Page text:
John Pritiskutch Reproductions

History of Lebanon County - Philadelphia and Reading Railroad

The following is reproduced from the 1875 Atlas of Lebanon County, Pennsylvania

May well be called the pioneer Railroad of Pennsylvania. The company was chartered by the Legislature of Pennsylvania, April 4th, 1833, to build a road from Philadelphia to Reading a distance of 58 miles. In 1835 work was commenced and portions of the road were open for travel in 1838. During this year authority was given to extend the road to Mount Carbon and to Pottsville. These points were already connected by the Mount Carbon Railroad, and it was decided to extend the road to connect therewith. The Mount Carbon Railroad was leased in 1872, when it became a part of the main line. The first through trains between Philadelphia and Pottsville, -93 miles,-were run early in 1842, although local trains were run in 1838. The branch from the Falls of the Schuylkill to Port Richmond, from which shipments of Coal are made, was completed in 1842. Since then over 53,000,000 tons of coal have been shipped from that point, principally for consumption in the Eastern and Middle States. In 1850 the company bought extensive properties of the Commonwealth, situated in Philadelphia.

The Lebanon Valley Railroad, 54 miles long, extending from Reading to Harrisburg, came under their control in 1858. This road passes through the entire County of Lebanon, east and west, and since it came under the management of the Philadelphia and Reading Railroad Company, has been extensively improved, and is in a very prosperous condition. Not only has it become a great thorough fare for a constantly increasing travel, but it has done much to improve and benefit the country through which it passes. With the increased facilities for rapid transportation which it has given Lebanon, has become an important manufacturing town, with an increased and increasing population. Villages have sprung up around its stations. Richland, Avon; and Prescott perhaps owe their existence as villages, and certainly their thrift and prosperity to the Lebanon Valley Branch of the Philadelphia and Reading Railroad. Palmyra, Annville, Myerstown, and Sheridan are rapidly becoming business places of much importance, and their increased trade passing over the lines of this Company is yearly increasing Tremont Railroad, 42 miles in length, extending its already immense traffic. The Lebanon and Tremont Railroad, 42 miles in length, extending from Lebanon to Tremont, is also under their management, and over its lines the large quantities of coal pass, which are annually needed in the manufacture of Iron, Lime and Brick, as well as for domestic uses, and various other manufacturing purposes. The country along its line is also rapidly improving, although not so long a time having elapsed since it was open to travel, the improvements are not so marked as along the Lebanon Valley line, which has been open a much longer time. Both the Lebanon and Tremont and the Lebanon Valley Railroads connect at Lebanon with the Cornwall Railroad, extending to Cornwall, where large furnaces exist, which annually consume large quantities of Anthracite Coal, brought over the line of the Lebanon and Tremont Railroad.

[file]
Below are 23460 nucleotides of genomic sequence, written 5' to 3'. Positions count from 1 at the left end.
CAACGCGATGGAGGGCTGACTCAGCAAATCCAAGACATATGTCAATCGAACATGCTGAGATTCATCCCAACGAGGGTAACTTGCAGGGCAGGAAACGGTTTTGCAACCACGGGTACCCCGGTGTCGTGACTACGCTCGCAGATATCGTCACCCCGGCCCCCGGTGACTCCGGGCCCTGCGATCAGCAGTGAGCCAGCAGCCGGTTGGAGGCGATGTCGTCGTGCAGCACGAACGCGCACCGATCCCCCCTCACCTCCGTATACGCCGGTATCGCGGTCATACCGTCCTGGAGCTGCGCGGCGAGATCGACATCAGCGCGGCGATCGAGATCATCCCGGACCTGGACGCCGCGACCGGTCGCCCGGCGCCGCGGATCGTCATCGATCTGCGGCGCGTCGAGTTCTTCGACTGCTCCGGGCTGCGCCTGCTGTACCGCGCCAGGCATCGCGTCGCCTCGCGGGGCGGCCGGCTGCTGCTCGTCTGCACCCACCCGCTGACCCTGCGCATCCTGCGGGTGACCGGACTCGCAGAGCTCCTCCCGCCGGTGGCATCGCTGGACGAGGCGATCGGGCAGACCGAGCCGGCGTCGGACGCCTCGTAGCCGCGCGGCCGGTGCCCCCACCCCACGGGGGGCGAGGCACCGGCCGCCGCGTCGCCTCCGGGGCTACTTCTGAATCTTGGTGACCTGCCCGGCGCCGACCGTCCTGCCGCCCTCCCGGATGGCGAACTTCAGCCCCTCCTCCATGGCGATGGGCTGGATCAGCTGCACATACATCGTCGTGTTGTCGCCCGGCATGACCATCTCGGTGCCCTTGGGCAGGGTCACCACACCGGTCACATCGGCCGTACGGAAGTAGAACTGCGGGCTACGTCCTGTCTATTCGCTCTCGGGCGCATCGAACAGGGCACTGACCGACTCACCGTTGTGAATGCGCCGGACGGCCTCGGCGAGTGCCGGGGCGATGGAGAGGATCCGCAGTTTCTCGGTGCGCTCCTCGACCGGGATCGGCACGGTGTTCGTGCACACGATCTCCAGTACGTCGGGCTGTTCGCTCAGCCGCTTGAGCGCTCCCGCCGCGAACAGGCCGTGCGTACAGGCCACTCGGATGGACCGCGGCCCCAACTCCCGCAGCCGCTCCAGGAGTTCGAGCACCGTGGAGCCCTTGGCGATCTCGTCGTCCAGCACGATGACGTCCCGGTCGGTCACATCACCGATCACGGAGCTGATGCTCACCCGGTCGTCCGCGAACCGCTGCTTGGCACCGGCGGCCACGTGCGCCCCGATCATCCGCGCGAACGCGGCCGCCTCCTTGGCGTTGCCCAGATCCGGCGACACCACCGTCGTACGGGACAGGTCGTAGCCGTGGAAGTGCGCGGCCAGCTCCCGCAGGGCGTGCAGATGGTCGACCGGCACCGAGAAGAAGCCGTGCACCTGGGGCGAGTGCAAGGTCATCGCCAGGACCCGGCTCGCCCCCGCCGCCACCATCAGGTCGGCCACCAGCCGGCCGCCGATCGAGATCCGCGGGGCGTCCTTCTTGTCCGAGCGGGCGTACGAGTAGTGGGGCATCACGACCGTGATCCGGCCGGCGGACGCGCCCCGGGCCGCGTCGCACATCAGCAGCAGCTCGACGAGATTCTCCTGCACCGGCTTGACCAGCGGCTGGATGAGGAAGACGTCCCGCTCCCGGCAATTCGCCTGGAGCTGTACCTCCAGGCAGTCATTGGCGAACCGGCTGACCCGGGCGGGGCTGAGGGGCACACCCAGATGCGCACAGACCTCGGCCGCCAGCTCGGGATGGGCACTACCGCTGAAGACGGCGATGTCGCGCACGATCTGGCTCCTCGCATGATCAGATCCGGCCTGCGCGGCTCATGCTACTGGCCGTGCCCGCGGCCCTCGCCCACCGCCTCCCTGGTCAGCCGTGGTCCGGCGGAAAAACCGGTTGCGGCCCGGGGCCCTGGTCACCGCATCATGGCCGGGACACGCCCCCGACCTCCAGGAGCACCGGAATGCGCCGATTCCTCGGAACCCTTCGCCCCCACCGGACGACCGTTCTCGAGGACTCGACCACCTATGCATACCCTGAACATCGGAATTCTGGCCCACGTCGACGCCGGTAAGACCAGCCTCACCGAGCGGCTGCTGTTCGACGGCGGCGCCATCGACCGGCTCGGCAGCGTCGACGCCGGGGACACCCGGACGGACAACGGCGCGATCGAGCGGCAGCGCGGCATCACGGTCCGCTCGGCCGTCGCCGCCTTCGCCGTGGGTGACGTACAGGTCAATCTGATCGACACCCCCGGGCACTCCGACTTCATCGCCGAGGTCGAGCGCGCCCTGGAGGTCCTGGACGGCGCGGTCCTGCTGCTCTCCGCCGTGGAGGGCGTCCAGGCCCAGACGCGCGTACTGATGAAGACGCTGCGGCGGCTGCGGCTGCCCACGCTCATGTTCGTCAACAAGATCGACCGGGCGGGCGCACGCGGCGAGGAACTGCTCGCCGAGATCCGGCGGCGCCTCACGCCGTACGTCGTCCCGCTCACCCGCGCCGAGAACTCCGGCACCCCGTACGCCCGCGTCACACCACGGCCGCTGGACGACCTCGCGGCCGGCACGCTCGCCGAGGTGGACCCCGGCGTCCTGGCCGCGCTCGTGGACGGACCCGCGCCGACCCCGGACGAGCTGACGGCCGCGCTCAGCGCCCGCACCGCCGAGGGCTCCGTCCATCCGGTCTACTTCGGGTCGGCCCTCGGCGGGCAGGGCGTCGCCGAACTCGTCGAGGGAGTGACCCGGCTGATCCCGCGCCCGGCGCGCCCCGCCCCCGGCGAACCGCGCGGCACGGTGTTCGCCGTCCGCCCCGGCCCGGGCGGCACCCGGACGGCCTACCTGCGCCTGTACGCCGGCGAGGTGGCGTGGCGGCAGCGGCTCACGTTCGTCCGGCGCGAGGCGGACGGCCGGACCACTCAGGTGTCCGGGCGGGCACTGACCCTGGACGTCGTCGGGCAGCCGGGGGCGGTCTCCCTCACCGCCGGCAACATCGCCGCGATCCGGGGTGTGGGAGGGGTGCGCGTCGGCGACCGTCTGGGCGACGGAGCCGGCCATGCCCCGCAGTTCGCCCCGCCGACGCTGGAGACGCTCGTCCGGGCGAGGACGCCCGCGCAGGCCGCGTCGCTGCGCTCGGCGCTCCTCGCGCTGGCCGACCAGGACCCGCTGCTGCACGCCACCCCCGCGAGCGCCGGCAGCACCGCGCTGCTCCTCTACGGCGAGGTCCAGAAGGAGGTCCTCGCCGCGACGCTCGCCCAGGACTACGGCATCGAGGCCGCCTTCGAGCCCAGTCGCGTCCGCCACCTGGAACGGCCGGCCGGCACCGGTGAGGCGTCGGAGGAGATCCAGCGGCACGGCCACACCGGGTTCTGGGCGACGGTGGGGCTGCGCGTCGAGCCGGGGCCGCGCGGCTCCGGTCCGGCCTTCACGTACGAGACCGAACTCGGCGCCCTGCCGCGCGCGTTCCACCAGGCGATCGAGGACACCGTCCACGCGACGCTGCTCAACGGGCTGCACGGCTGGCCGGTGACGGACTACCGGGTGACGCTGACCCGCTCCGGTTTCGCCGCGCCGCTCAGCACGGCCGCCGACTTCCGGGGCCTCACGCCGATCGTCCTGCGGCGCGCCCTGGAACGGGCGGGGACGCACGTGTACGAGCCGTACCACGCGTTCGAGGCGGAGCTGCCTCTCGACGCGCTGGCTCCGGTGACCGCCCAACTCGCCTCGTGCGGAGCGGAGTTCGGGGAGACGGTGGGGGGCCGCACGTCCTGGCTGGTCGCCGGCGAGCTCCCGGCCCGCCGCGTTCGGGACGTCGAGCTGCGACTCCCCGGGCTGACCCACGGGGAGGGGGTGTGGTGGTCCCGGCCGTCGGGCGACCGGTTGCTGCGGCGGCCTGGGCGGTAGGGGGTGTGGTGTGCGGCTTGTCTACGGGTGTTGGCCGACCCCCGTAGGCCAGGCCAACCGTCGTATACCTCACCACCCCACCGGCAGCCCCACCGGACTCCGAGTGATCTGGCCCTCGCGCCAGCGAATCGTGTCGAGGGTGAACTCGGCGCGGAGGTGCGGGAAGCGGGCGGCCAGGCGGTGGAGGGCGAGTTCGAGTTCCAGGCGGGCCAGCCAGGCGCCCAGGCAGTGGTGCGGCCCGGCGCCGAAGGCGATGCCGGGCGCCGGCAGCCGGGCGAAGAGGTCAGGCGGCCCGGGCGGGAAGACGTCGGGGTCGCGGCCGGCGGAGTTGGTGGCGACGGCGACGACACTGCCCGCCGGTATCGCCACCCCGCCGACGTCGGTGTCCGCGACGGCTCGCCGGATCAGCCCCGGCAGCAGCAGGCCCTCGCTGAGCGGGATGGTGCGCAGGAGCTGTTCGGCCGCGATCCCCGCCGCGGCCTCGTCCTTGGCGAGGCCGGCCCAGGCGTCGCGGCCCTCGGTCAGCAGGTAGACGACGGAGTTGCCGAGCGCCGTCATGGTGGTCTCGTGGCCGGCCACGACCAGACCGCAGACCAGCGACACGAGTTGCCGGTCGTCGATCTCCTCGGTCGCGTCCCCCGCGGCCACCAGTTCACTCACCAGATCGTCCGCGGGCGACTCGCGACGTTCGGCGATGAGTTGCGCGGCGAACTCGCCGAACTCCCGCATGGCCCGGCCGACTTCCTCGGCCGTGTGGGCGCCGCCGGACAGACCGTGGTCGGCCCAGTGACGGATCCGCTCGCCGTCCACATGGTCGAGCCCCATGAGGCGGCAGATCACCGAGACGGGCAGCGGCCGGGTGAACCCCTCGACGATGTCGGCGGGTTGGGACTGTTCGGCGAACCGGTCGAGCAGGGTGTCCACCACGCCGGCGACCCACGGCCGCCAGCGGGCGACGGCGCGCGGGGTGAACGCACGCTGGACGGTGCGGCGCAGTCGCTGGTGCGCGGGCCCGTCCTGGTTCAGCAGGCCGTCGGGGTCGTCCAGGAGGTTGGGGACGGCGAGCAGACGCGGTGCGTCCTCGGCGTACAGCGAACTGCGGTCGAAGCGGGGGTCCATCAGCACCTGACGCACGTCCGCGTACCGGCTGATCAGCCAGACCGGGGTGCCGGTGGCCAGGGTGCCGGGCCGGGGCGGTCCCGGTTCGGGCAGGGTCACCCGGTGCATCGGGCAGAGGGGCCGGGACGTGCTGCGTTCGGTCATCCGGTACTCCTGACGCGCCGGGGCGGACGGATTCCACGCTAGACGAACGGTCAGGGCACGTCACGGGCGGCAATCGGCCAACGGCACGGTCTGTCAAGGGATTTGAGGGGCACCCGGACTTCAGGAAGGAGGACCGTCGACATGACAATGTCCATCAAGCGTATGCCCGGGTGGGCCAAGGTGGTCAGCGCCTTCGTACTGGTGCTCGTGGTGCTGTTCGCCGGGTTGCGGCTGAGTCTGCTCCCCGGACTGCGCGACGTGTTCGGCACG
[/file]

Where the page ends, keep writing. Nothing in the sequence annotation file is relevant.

At Jonestown this road intersects the South Mountain Railroad, from which it will undoubtedly obtain large quantities of freight.

The Philadelphia and Reading Railroad Company, now own no less than ten railroads, with a total length of 327 miles; they also lease fifteen railroads, with a total length of 355.4 miles; two roads are also controlled by them, the length of which are 42.9 miles, making a total length of road of 725.3 miles: the aggregate of whose tracks and sidings amounts to 1451.8 miles. The Company also has a perpetual lease on the Canal of the Schuylkill Navigation Co., 108 miles in length. Also, on the Susquehanna and Tidewater Canal, on the Susquehanna River. Their chief business is the transportation of coal, from the first and second Anthracite Coal Fields of Pennsylvania to Tidewater, in the Delaware River at Port Richmond, Philadelphia.

At this eastern terminus, extensive wharves extending from 300 to 800 feet into the Delaware River have been erected, allowing a direct discharge of Coal into the Vessels. The P. & R. Coal and Iron Company now own and control about 100,000 acres of Anthracite Coal lands. The tonnage of these lands last year`was 3,006,774 tons. The Company conduct a large express business on the railroad, and have no less than 143 offices, which realize them a fine profit each year.

Their immense business required, in 1874, 405 locomotive engines, an increase of 151 in the last nine years.

Space however forbids us to linger in giving the details of the immense business of this great Company which is to day exerting a beneficial influence on the sections through which it passes, which is only equaled by its well deserved prosperity.

The following are the officers:

President, Franklin B. Gowen
1st. Vice-President, J. W. Jones
2d. Vice-President, G. A. Nicolls
Secretary, D. J. Brown
Treasurer, S. Bradford
Gen'l Superintendent, J. E. Wooten
Chief Engineer, W. Lorenz